Total annual spending growth remains at 4%, with annual spending growth in all jurisdictions broadly tracking sideways over the past week.
- The annual rate of growth in CommBank household credit and debit card spending remains at 4%, unchanged from the previous week. Annual household card spending growth has gently eased from 5% in early September
- Annual spending growth in all jurisdictions broadly tracked sideways over the past week
- Spending on recreation and transport is weak in Victoria. A partial reopening of state borders will help to lift spending in these categories nationwide
In the week that ended Friday 25 September, spending on goods was up 14% from the same week last year, while spending on services was down 6%. We don’t expect services spending to recover until the shutdown measures in Victoria are withdrawn and there is confidence in the control of the spread of the coronavirus.
Spending by channel
Household spending on debit and credit cards in-store eased again in the past week, while online spending was supported by a broad-based lift across most states.
In Western Australia, in-store spending continues to outperform. Victoria’s in-store spending growth has recovered only a little over September and sits around the previous trough in April. A recovery in in-store spending isn’t likely in Victoria until November when restrictions are more fully eased.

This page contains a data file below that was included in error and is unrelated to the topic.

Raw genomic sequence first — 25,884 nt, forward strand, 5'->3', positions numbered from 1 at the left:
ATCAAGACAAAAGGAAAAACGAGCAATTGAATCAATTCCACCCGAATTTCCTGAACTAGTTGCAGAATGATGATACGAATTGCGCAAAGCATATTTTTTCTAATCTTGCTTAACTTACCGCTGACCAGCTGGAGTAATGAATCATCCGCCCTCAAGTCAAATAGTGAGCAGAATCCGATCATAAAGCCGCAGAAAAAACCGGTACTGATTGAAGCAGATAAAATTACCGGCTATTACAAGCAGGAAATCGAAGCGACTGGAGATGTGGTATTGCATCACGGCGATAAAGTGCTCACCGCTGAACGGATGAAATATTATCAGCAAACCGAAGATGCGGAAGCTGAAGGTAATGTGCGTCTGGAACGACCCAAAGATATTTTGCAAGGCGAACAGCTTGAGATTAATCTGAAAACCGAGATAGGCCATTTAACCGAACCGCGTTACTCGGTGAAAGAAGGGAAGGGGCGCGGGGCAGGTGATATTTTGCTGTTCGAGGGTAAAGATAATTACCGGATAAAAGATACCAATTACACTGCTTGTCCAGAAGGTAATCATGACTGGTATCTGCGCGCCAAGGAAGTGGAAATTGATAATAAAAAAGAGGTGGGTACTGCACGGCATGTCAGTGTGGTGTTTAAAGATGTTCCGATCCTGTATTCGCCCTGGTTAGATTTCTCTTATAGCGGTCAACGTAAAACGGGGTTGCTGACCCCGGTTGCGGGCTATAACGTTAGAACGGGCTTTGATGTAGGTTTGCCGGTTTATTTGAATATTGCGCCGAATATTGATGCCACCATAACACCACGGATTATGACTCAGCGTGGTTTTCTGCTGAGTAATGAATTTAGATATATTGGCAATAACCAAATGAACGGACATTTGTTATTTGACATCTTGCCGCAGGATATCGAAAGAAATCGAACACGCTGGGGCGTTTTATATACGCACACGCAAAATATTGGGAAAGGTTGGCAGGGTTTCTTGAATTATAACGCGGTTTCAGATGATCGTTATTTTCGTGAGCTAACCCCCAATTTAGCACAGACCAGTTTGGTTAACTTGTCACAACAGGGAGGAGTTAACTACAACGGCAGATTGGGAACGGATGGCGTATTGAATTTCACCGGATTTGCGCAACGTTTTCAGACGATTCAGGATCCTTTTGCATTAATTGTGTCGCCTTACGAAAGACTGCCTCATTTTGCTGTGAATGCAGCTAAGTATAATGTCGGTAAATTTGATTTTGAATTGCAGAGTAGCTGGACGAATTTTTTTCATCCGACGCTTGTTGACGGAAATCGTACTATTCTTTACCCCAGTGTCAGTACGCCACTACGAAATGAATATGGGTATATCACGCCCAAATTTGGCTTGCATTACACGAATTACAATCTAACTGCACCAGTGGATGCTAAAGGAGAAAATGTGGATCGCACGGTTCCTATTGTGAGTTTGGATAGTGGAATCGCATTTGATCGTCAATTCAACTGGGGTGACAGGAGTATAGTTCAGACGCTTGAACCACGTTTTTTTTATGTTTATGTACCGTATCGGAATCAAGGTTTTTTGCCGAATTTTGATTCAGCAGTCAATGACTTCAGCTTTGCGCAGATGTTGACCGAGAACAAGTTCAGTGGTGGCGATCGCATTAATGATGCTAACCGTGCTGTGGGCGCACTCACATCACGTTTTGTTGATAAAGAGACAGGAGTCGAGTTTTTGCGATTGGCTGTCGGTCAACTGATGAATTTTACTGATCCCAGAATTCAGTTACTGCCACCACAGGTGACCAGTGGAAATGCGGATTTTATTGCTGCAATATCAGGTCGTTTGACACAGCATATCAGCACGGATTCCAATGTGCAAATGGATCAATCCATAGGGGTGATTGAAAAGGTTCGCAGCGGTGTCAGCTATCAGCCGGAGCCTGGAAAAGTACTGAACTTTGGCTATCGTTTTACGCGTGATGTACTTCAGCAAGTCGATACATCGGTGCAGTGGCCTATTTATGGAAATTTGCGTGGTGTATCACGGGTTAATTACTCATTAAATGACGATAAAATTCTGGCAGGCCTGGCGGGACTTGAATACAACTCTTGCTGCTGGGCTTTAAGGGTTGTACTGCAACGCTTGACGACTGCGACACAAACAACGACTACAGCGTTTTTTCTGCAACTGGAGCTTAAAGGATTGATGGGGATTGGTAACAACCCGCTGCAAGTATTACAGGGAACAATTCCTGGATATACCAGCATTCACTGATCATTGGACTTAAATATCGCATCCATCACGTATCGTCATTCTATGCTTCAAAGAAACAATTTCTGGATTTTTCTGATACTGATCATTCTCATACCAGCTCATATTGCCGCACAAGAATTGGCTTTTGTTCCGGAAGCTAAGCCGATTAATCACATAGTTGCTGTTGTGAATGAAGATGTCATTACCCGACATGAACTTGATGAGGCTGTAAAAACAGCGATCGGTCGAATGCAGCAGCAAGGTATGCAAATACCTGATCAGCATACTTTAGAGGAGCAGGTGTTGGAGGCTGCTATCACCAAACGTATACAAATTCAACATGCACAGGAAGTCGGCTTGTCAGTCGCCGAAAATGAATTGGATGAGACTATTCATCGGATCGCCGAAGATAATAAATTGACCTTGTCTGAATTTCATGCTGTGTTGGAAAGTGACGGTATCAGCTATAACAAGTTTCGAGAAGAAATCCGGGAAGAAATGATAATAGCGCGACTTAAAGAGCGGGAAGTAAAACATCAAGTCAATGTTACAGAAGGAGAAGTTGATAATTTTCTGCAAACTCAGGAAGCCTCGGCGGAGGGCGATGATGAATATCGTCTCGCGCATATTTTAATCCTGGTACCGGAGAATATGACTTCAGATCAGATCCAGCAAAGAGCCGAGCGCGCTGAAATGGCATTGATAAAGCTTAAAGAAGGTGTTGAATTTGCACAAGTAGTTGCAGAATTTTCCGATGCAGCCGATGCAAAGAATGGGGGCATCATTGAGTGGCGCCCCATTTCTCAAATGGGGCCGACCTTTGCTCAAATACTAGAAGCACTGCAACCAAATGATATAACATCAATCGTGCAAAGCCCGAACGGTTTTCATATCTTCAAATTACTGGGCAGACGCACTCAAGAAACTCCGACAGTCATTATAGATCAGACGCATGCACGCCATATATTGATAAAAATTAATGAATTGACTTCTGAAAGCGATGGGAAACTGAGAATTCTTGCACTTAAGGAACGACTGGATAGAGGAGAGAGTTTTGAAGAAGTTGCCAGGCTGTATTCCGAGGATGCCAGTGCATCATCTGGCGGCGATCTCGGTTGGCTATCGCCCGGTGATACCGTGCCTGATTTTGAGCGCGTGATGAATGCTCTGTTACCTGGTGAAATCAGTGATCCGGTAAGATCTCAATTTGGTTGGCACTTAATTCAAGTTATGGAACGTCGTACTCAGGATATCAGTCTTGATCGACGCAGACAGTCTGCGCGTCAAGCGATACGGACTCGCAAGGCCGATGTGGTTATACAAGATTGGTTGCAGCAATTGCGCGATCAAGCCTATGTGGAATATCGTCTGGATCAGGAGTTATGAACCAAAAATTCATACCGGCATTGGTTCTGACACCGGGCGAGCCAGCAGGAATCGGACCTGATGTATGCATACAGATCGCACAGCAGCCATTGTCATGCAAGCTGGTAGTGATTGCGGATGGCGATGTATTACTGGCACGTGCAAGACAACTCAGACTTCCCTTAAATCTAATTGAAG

In contrast, online spending in Victoria has been the strongest of all the jurisdictions for a sustained period of time.
Spending by state
Annual spending growth across the states has been broadly tracking sideways in September.
Western Australia and Queensland continue to outperform New South Wales, as well as Victoria, which is still lagging behind. A gradual easing of restrictions in Victoria should see a pick-up in consumer spending but we don’t see this happening in a meaningful way until November 2020. An accelerated reopening could bring this timeline forward.
South Australia and Tasmania are marginally outperforming the Northern Territory and ACT.
Spending by categories
In Victoria, spending on household furnishings and equipment collapsed in August and remains weak. However, card spend on medical, transport and alcohol services has lifted off low levels.
Spending on food services (eating out in cafes and restaurants, plus take-aways) is broadly tracking sideways in Western Australia, Queensland and New South Wales. The renewed focus on improving facilities for eating outside in some states may help lift spending, especially as summer approaches.
With the exception of Queensland, spending growth on recreation is soft in all major states. The weak result isn’t surprising given this category includes accommodation, air travel, cruises and entertainment.
Likewise, the impact of lockdown measures is very clear in spending on personal care (beauty salons, barbers, massage, etc) in Victoria.
Why is this information helpful?
CommBank’s weekly credit and debit card spend data gives you an up-to-date picture of what people are spending their money on and how this is changing as the coronavirus continues to impact our lives and the economy.
We will be providing further updates to help you understand the impact that the virus is having on businesses and the broader economy.
Source: Commonwealth Bank of Australia, Global Economic & Markets Research report “CBA Card Spend – ending 25 September 2020”, published 29 September 2020, author Nicolas Guesnon. Full Global Economic & Markets Research disclaimers can be found at www.commbankresearch.com.au.